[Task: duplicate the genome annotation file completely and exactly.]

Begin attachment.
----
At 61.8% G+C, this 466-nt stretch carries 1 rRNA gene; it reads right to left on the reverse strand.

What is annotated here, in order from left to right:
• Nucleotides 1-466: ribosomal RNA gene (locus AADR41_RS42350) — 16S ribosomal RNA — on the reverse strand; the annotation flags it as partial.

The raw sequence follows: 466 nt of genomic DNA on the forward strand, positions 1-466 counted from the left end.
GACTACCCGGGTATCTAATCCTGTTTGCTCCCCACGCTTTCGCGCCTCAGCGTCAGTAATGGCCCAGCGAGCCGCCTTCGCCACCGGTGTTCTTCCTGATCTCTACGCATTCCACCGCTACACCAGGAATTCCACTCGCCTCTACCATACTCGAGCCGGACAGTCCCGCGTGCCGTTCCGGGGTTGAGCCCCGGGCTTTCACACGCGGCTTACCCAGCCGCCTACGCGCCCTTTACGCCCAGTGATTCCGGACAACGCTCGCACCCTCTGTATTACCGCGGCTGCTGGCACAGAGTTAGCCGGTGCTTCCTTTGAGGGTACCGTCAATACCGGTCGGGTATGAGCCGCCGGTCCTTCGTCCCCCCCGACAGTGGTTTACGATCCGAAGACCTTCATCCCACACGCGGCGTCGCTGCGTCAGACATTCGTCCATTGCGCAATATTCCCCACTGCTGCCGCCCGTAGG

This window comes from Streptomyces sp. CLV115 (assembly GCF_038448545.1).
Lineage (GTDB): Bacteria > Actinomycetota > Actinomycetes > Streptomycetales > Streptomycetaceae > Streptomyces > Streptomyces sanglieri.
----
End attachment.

At 61.8% G+C, this 466-nt stretch carries 1 rRNA gene; it reads right to left on the reverse strand.

What is annotated here, in order from left to right:
• Nucleotides 1-466: ribosomal RNA gene (locus AADR41_RS42350) — 16S ribosomal RNA — on the reverse strand; the annotation flags it as partial.

The raw sequence follows: 466 nt of genomic DNA on the forward strand, positions 1-466 counted from the left end.
GACTACCCGGGTATCTAATCCTGTTTGCTCCCCACGCTTTCGCGCCTCAGCGTCAGTAATGGCCCAGCGAGCCGCCTTCGCCACCGGTGTTCTTCCTGATCTCTACGCATTCCACCGCTACACCAGGAATTCCACTCGCCTCTACCATACTCGAGCCGGACAGTCCCGCGTGCCGTTCCGGGGTTGAGCCCCGGGCTTTCACACGCGGCTTACCCAGCCGCCTACGCGCCCTTTACGCCCAGTGATTCCGGACAACGCTCGCACCCTCTGTATTACCGCGGCTGCTGGCACAGAGTTAGCCGGTGCTTCCTTTGAGGGTACCGTCAATACCGGTCGGGTATGAGCCGCCGGTCCTTCGTCCCCCCCGACAGTGGTTTACGATCCGAAGACCTTCATCCCACACGCGGCGTCGCTGCGTCAGACATTCGTCCATTGCGCAATATTCCCCACTGCTGCCGCCCGTAGG

This window comes from Streptomyces sp. CLV115 (assembly GCF_038448545.1).
Lineage (GTDB): Bacteria > Actinomycetota > Actinomycetes > Streptomycetales > Streptomycetaceae > Streptomyces > Streptomyces sanglieri.